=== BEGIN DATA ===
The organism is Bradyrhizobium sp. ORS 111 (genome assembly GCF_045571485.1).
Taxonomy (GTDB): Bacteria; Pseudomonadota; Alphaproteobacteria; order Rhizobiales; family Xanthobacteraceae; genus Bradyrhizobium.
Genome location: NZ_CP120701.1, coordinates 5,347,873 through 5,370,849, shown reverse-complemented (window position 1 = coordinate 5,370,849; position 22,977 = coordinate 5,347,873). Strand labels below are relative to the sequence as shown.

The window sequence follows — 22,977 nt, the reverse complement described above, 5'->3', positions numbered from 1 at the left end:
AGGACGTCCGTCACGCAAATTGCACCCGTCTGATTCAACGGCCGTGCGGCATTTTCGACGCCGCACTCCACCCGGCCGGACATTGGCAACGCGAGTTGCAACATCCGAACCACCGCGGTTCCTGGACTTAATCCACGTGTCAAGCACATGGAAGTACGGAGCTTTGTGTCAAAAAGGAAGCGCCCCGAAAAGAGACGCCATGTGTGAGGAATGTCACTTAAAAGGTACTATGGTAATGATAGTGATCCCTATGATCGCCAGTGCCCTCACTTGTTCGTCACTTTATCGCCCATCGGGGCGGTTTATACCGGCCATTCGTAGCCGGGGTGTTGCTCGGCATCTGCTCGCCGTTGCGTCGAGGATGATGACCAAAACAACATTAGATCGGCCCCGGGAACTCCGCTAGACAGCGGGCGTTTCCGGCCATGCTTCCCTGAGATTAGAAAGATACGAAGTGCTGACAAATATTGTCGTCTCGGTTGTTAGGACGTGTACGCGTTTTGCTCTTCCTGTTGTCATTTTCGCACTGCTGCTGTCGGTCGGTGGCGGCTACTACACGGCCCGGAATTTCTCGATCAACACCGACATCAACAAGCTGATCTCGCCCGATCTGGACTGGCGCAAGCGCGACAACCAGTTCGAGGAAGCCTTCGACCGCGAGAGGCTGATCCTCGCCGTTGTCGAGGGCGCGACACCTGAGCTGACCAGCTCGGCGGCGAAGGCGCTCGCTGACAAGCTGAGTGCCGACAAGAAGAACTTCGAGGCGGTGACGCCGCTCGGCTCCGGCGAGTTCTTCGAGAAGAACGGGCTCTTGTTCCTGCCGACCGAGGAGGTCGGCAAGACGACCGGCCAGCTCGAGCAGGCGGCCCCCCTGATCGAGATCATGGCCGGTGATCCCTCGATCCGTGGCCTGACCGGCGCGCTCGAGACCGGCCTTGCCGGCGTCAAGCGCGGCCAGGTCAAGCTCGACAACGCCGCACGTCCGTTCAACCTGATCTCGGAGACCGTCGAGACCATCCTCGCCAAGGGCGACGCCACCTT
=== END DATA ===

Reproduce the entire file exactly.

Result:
The organism is Bradyrhizobium sp. ORS 111 (genome assembly GCF_045571485.1).
Taxonomy (GTDB): Bacteria; Pseudomonadota; Alphaproteobacteria; order Rhizobiales; family Xanthobacteraceae; genus Bradyrhizobium.
Genome location: NZ_CP120701.1, coordinates 5,347,873 through 5,370,849, shown reverse-complemented (window position 1 = coordinate 5,370,849; position 22,977 = coordinate 5,347,873). Strand labels below are relative to the sequence as shown.

The window sequence follows — 22,977 nt, the reverse complement described above, 5'->3', positions numbered from 1 at the left end:
AGGACGTCCGTCACGCAAATTGCACCCGTCTGATTCAACGGCCGTGCGGCATTTTCGACGCCGCACTCCACCCGGCCGGACATTGGCAACGCGAGTTGCAACATCCGAACCACCGCGGTTCCTGGACTTAATCCACGTGTCAAGCACATGGAAGTACGGAGCTTTGTGTCAAAAAGGAAGCGCCCCGAAAAGAGACGCCATGTGTGAGGAATGTCACTTAAAAGGTACTATGGTAATGATAGTGATCCCTATGATCGCCAGTGCCCTCACTTGTTCGTCACTTTATCGCCCATCGGGGCGGTTTATACCGGCCATTCGTAGCCGGGGTGTTGCTCGGCATCTGCTCGCCGTTGCGTCGAGGATGATGACCAAAACAACATTAGATCGGCCCCGGGAACTCCGCTAGACAGCGGGCGTTTCCGGCCATGCTTCCCTGAGATTAGAAAGATACGAAGTGCTGACAAATATTGTCGTCTCGGTTGTTAGGACGTGTACGCGTTTTGCTCTTCCTGTTGTCATTTTCGCACTGCTGCTGTCGGTCGGTGGCGGCTACTACACGGCCCGGAATTTCTCGATCAACACCGACATCAACAAGCTGATCTCGCCCGATCTGGACTGGCGCAAGCGCGACAACCAGTTCGAGGAAGCCTTCGACCGCGAGAGGCTGATCCTCGCCGTTGTCGAGGGCGCGACACCTGAGCTGACCAGCTCGGCGGCGAAGGCGCTCGCTGACAAGCTGAGTGCCGACAAGAAGAACTTCGAGGCGGTGACGCCGCTCGGCTCCGGCGAGTTCTTCGAGAAGAACGGGCTCTTGTTCCTGCCGACCGAGGAGGTCGGCAAGACGACCGGCCAGCTCGAGCAGGCGGCCCCCCTGATCGAGATCATGGCCGGTGATCCCTCGATCCGTGGCCTGACCGGCGCGCTCGAGACCGGCCTTGCCGGCGTCAAGCGCGGCCAGGTCAAGCTCGACAACGCCGCACGTCCGTTCAACCTGATCTCGGAGACCGTCGAGACCATCCTCGCCAAGGGCGACGCCACCTT